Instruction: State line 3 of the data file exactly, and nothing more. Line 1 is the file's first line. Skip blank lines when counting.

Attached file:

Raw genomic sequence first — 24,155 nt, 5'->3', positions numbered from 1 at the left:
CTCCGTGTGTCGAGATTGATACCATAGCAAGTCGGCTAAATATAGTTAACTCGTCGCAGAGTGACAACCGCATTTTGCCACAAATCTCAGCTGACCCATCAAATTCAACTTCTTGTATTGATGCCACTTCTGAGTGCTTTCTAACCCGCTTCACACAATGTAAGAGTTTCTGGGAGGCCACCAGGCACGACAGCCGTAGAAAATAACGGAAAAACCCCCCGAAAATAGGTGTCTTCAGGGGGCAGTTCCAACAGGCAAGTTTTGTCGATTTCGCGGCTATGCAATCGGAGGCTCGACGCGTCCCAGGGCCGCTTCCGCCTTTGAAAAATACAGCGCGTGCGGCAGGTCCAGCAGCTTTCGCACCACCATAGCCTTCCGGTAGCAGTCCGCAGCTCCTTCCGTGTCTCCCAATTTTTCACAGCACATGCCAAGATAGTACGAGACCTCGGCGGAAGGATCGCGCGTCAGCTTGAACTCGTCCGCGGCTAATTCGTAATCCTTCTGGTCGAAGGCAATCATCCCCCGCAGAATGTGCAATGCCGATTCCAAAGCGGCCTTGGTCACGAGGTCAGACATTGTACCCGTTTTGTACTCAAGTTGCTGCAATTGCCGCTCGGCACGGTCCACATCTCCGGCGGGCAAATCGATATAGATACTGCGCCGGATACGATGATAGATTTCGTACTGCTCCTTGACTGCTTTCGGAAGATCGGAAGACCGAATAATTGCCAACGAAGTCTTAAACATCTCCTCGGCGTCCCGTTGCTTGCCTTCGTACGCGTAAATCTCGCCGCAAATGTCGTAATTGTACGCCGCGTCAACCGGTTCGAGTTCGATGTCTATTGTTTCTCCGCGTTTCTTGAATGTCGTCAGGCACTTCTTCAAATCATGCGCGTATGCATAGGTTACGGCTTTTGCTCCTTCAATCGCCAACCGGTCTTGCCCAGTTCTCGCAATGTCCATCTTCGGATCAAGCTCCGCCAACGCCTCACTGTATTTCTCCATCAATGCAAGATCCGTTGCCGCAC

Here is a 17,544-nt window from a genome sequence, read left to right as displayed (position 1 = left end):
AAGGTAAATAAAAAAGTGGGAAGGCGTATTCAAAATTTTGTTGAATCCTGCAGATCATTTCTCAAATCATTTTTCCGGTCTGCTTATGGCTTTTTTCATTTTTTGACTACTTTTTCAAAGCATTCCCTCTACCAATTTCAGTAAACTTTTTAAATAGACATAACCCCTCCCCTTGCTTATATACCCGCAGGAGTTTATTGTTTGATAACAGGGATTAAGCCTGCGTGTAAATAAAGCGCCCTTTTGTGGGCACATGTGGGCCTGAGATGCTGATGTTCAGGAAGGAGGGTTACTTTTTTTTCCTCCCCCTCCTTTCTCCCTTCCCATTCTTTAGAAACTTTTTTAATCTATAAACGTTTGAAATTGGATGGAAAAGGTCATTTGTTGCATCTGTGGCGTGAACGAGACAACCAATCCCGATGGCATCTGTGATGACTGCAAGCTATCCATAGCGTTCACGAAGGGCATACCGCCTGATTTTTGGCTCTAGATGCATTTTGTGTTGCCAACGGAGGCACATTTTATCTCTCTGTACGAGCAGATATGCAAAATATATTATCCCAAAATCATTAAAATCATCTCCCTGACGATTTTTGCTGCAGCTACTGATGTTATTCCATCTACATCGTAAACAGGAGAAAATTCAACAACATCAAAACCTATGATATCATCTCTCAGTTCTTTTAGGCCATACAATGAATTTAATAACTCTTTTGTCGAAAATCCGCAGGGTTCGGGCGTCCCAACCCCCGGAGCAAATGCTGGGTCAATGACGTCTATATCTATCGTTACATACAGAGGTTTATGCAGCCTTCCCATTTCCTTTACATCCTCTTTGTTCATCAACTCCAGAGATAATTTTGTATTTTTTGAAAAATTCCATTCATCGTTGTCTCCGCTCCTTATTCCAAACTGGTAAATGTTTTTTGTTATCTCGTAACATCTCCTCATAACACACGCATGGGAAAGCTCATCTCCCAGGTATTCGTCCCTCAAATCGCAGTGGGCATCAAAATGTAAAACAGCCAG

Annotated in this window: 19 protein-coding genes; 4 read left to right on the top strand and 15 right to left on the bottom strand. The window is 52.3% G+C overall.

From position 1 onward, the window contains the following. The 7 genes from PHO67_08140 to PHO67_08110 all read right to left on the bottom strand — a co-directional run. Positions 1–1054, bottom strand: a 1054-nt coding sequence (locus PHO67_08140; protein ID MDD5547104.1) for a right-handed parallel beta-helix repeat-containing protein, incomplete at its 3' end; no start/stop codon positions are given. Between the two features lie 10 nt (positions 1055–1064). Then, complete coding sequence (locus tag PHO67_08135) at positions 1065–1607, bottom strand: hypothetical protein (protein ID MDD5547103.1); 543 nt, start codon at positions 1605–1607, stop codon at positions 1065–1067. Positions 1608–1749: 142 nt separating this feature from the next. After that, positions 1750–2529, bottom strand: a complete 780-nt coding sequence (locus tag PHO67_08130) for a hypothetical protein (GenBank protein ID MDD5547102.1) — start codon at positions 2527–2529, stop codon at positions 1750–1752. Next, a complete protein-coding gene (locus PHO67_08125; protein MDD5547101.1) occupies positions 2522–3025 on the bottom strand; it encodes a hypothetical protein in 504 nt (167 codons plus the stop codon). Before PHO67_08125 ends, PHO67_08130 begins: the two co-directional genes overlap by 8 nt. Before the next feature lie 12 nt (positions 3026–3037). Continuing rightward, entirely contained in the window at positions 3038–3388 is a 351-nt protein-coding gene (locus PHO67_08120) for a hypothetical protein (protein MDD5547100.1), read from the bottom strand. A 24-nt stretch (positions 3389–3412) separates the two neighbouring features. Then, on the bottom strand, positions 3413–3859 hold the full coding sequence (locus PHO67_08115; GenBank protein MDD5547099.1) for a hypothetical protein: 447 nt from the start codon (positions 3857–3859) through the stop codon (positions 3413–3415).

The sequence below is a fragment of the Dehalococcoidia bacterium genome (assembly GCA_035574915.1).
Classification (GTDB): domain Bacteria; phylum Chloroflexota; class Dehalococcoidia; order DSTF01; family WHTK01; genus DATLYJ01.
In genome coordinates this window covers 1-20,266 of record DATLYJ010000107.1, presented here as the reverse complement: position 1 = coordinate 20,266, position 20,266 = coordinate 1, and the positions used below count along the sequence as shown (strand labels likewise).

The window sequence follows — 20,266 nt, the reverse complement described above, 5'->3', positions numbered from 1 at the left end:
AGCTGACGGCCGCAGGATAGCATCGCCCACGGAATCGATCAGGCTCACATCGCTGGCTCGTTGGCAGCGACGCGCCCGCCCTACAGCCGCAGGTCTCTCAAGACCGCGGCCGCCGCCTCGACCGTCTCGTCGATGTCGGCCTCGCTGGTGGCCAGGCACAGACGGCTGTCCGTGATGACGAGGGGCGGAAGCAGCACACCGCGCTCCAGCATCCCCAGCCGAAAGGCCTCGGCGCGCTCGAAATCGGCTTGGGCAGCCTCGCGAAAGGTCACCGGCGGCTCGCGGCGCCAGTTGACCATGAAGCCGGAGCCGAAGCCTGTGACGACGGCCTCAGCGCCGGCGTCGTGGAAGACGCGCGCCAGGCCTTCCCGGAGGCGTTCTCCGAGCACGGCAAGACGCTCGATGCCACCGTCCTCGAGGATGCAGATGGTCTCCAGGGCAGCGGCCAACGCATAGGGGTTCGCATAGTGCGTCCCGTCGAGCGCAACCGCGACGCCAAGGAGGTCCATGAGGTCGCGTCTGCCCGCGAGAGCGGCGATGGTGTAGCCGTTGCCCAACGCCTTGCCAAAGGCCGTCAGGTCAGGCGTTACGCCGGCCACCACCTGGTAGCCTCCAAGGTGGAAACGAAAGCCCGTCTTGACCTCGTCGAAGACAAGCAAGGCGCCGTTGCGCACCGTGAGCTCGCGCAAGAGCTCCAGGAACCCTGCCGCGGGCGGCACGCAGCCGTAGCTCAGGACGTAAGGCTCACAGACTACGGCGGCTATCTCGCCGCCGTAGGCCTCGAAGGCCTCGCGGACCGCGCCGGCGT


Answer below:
Here is a 17,544-nt window from a genome sequence, read left to right as displayed (position 1 = left end):